Back to Top | Article Outline
Intraoperative Procedure
The anesthesiologist providing intraoperative care was aware of group allocation. All patients received GA with a laryngeal mask airway device. GA was induced with IV propofol 2–4 mg/kg. Muscle relaxation was achieved with rocuronium 0.6 mg/kg when specifically requested by the surgeon. Patients in the control group also received fentanyl 1 µg/kg for induction. IV dexamethasone 4 mg was administered in all patients after induction of GA.
Anesthesia maintenance in the PVB group was achieved with propofol infusion at a rate of 25–50 µg kg−1 min−1, and patients were allowed to breathe spontaneously a 50:50 air:oxygen mixture. Hemodynamic responses (or patient movement) in response to surgical stimuli were treated by propofol boluses and increasing its infusion rate up to 100 µg kg−1 min−1; if ineffective, opioid boluses of fentanyl to a total dose of 1 µg/kg and then morphine to a total dose of 15 mg were administered. If none of the interventions were successful, sevoflurane was administered.
Anesthesia maintenance in the control group was achieved with 1–2 minimum alveolar concentration of sevoflurane or as needed; patients were allowed to breathe spontaneously a 50:50 nitrous oxide:oxygen mixture. Hemodynamic responses or patient movement were treated by morphine boluses as needed to a maximum of 15 mg. Muscle relaxation was reversed with neostigmine 2.5 mg and glycopyrrolate 0.4 mg if muscle relaxants had been administered. Both patient groups received IV ondansetron 4 mg 30 min before the end of surgery, and a warming device (Bair Hugger; Augustine Medical Inc., Eden Praire, MN) attached to a lower body blanket was used to maintain normothermia. Standard monitoring, including electrocardiogram, noninvasive blood pressure, pulse oximetry, and temperature, was used in all patients for the duration of surgery. All intraoperative medications were recorded including any possible opioid supplementation, other anesthetic agents, or conversion to GA.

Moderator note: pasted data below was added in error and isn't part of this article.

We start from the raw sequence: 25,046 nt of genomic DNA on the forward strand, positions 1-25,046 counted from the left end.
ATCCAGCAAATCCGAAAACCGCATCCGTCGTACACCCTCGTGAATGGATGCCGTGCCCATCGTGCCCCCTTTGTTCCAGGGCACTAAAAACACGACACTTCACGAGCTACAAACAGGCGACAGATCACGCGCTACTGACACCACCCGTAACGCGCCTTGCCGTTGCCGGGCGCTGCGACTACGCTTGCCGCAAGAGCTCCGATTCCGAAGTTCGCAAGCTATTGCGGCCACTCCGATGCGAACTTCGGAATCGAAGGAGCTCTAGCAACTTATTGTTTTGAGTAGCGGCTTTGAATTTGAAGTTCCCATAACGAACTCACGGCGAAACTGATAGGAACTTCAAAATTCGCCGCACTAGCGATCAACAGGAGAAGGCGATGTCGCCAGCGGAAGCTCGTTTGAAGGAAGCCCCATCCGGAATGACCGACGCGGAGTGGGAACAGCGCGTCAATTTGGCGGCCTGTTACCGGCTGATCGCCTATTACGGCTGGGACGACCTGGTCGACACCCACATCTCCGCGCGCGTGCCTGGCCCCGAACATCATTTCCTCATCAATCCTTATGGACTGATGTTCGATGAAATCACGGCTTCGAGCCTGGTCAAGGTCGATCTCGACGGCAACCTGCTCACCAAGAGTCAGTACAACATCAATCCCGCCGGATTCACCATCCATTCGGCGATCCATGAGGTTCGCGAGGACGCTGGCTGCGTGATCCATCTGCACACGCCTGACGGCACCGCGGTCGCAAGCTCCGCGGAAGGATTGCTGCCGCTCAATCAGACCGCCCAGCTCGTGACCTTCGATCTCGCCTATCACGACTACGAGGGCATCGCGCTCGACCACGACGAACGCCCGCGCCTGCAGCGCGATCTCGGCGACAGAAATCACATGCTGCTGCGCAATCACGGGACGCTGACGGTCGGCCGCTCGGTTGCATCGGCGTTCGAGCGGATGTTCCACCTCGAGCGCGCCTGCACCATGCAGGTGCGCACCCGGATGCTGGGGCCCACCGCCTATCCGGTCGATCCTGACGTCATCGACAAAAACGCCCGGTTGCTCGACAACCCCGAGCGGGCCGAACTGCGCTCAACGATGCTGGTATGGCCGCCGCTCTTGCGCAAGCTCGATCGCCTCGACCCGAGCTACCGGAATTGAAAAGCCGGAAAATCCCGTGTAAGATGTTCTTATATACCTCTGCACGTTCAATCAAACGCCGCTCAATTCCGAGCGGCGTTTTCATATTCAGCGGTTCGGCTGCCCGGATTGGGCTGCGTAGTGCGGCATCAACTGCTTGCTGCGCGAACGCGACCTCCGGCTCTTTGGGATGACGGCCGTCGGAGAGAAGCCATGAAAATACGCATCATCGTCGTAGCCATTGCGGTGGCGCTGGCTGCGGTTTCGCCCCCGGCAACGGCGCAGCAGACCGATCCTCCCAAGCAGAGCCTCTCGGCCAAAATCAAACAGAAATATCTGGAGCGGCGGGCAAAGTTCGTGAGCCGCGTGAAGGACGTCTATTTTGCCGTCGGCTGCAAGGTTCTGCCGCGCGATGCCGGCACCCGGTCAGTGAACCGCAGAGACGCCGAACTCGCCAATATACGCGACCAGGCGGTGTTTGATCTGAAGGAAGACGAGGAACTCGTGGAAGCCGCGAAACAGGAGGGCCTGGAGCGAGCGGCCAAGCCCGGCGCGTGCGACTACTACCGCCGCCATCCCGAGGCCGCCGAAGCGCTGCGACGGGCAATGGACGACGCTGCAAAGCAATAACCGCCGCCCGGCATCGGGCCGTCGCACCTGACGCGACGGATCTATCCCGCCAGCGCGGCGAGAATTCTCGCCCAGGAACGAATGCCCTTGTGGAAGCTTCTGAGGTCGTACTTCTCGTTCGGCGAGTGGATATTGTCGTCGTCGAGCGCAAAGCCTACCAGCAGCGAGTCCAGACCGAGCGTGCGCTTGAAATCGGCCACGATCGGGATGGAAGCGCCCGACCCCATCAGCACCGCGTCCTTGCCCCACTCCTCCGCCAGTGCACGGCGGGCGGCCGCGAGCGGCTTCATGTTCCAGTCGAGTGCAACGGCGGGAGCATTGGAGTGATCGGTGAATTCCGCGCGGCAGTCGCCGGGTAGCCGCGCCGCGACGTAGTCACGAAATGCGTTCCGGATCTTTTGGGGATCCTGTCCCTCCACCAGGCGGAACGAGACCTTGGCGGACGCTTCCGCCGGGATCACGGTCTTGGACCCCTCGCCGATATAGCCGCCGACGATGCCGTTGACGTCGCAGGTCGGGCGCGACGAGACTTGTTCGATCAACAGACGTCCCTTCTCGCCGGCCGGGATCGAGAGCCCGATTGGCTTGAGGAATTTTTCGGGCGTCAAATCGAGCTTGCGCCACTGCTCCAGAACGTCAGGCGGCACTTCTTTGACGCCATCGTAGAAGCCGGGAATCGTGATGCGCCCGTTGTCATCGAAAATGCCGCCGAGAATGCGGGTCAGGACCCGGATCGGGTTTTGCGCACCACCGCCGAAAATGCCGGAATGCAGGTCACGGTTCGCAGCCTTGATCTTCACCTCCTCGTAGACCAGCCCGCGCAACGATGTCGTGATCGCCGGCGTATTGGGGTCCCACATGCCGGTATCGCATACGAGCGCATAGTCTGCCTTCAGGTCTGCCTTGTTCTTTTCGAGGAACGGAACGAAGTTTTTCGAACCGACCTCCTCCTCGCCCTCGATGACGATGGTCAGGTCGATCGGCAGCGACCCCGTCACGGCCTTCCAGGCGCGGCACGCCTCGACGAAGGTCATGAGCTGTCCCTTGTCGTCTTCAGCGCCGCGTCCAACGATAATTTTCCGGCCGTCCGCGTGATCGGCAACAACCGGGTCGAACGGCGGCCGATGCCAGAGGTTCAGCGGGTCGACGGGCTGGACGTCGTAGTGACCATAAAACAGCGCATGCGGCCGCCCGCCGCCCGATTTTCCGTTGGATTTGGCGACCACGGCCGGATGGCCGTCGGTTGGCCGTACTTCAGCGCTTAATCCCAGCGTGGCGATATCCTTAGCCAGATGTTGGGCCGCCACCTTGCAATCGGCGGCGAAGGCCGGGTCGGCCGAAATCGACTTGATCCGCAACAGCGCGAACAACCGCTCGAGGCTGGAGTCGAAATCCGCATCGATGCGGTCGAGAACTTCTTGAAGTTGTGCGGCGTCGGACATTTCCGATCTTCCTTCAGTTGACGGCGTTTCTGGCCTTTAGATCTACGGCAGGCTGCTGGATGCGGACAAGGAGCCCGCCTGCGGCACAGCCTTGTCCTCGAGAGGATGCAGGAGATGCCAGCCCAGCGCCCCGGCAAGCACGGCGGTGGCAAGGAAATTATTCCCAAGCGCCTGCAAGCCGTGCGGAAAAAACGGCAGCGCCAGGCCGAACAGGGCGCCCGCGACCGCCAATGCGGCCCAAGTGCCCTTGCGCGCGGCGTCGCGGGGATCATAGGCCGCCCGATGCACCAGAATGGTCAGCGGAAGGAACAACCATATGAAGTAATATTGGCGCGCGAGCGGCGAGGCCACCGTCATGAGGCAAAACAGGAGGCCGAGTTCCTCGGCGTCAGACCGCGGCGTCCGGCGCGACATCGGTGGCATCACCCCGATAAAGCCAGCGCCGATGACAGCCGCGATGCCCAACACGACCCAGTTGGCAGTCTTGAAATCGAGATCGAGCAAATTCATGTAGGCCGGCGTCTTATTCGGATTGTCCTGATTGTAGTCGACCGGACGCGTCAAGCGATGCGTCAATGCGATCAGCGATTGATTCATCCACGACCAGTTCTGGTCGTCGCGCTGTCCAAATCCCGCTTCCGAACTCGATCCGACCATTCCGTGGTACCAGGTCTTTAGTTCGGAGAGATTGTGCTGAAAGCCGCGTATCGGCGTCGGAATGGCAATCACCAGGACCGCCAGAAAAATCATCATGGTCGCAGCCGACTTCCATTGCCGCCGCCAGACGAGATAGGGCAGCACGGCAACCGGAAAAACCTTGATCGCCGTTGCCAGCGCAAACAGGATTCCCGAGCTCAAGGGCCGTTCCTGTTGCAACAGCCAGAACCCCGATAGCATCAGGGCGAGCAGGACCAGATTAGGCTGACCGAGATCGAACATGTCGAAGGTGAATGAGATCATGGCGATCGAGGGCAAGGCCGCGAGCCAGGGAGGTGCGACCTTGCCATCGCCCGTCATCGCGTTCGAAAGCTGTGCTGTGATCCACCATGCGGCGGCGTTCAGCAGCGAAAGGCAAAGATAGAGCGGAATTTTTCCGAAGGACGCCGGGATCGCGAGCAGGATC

Back to Top | Article Outline
Postoperative Procedure
At the end of the procedure, all patients were transferred to the PACU I where they were monitored until they met the requirements of transfer to the same-day surgery unit (PACU II). PACU nursing staff, unaware of the patient allocation, monitored patients for pain and postoperative nausea and vomiting (PONV). Patients were discharged from PACU II, and eventually from the hospital, once they met the institutional discharge criteria.29,30
Patients having pain at rest, a Visual Analogue Scale score of 4/10, or patient request for rescue analgesia, were treated with IV morphine in 2–4 mg increments every 5 min as needed up to a total of 15 mg or with IV hydromorphone 0.2–0.4 mg increments every 5 min as needed up to a total dose of 2 mg. Patients having pain in PACU II was treated with subcutaneous morphine 2.5–5 mg or oral oxycodone 5–10 mg.
The first-line treatment of PONV consisted of IV ondansetron 1–2 mg twice as needed. If this proved ineffective, the second-line therapy consisted of IV dimenhydrinate 12.5–25 mg twice as needed. If this proved ineffective, the third-line therapy consisted of IV metoclopramide 10 mg as needed.
Discharged patients received a prescription for acetaminophen–codeine 300 mg/30 mg 1–2 tabs every 4 h as needed, or acetaminophen–oxycodone 325 mg/5 mg if intolerant to codeine.
Back to Top | Article Outline
The primary outcome variable, the QoR, was measured by the ambulatory surgery QoR questionnaire.31 As a validated comprehensive assessment tool,2,3 the QoR questionnaire is an increasingly popular tool for evaluating anesthetic interventions.32–34 Although the original questionnaire was not designed for the ambulatory anesthesia and surgery setting,33 an ambulatory variant of the questionnaire has been recently introduced and psychometrically tested by Idvall et al.31 The ambulatory variant is a 29-item patient-based outcome measure that examines relevant postoperative quality of life dimensions such as emotional state (8 items), physical comfort (10 items), psychological support (4 items), and physical independence (5 items), in addition to pain (1 item) and general health (1 item). Each item uses a 5-point Likert scale (1 = none of the time and 5 = all of the time for positive items; the scoring is reversed for negative items).31 The cumulative scores of the ambulatory QoR questionnaire can vary between 29 (extremely poor QoR) and 155 (excellent QoR). A 10-point score difference is considered clinically significant after anesthesia and surgery.3 We used this tool to assess baseline differences between the two groups in the preadmission clinic preoperatively as well as to evaluate the QoR before discharge and on postoperative days (PODs) 2, 4, and 7 via telephonic follow-up.